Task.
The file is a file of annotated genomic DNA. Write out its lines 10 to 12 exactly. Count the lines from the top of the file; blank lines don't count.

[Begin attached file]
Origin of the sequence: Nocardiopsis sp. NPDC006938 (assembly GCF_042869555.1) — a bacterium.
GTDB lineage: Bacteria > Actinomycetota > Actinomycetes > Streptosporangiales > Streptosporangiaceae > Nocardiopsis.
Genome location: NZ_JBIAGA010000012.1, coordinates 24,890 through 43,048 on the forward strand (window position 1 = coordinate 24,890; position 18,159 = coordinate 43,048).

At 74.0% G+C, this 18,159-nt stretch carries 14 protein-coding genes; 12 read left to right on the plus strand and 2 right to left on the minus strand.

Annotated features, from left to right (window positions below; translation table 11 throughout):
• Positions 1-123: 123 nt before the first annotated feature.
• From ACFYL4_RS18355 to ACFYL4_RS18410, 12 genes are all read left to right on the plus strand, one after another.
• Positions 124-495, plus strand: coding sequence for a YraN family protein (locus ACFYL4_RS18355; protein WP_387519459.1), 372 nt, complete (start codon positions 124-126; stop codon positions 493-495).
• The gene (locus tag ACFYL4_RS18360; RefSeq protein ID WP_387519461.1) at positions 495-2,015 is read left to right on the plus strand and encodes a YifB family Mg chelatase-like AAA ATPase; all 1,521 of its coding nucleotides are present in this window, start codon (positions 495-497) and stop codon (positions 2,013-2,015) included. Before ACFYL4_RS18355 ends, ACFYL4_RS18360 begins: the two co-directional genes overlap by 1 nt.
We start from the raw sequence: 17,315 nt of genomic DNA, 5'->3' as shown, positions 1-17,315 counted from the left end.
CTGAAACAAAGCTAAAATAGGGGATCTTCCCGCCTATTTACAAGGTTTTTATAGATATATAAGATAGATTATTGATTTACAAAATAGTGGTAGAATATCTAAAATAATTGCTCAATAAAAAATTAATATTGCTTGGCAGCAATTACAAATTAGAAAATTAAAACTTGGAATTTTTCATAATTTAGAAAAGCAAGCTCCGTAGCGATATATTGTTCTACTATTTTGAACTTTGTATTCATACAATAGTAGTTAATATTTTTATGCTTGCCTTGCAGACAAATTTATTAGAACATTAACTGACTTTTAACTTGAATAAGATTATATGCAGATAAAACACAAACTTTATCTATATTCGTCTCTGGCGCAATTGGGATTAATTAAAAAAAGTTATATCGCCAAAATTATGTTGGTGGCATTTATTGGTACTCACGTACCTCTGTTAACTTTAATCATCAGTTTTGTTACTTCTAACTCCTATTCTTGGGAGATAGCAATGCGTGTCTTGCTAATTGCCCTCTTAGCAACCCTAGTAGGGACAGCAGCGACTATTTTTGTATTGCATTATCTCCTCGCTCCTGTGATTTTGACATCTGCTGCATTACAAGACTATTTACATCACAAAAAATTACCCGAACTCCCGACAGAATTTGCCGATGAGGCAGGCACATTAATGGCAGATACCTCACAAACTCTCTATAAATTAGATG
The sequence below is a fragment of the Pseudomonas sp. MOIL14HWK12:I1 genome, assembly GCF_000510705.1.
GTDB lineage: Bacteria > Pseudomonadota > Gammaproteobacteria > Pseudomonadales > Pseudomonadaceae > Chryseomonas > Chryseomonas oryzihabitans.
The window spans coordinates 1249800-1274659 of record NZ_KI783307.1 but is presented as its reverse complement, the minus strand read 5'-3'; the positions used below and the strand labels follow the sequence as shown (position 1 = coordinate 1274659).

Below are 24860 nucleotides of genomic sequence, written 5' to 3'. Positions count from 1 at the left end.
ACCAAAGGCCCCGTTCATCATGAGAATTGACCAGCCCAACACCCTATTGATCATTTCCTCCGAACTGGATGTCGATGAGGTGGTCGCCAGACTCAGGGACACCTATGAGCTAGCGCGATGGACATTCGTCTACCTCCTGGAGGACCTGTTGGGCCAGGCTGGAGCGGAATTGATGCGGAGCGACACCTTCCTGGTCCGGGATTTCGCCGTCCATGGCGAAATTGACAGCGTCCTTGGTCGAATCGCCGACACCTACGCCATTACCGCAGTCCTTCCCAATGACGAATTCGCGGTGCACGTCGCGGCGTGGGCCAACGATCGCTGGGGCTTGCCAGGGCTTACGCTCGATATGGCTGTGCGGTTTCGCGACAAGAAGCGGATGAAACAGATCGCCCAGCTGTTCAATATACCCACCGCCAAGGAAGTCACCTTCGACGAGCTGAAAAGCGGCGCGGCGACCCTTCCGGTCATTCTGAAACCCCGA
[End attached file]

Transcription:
We start from the raw sequence: 17,315 nt of genomic DNA, 5'->3' as shown, positions 1-17,315 counted from the left end.
CTGAAACAAAGCTAAAATAGGGGATCTTCCCGCCTATTTACAAGGTTTTTATAGATATATAAGATAGATTATTGATTTACAAAATAGTGGTAGAATATCTAAAATAATTGCTCAATAAAAAATTAATATTGCTTGGCAGCAATTACAAATTAGAAAATTAAAACTTGGAATTTTTCATAATTTAGAAAAGCAAGCTCCGTAGCGATATATTGTTCTACTATTTTGAACTTTGTATTCATACAATAGTAGTTAATATTTTTATGCTTGCCTTGCAGACAAATTTATTAGAACATTAACTGACTTTTAACTTGAATAAGATTATATGCAGATAAAACACAAACTTTATCTATATTCGTCTCTGGCGCAATTGGGATTAATTAAAAAAAGTTATATCGCCAAAATTATGTTGGTGGCATTTATTGGTACTCACGTACCTCTGTTAACTTTAATCATCAGTTTTGTTACTTCTAACTCCTATTCTTGGGAGATAGCAATGCGTGTCTTGCTAATTGCCCTCTTAGCAACCCTAGTAGGGACAGCAGCGACTATTTTTGTATTGCATTATCTCCTCGCTCCTGTGATTTTGACATCTGCTGCATTACAAGACTATTTACATCACAAAAAATTACCCGAACTCCCGACAGAATTTGCCGATGAGGCAGGCACATTAATGGCAGATACCTCACAAACTCTCTATAAATTAGATG
The sequence below is a fragment of the Pseudomonas sp. MOIL14HWK12:I1 genome, assembly GCF_000510705.1.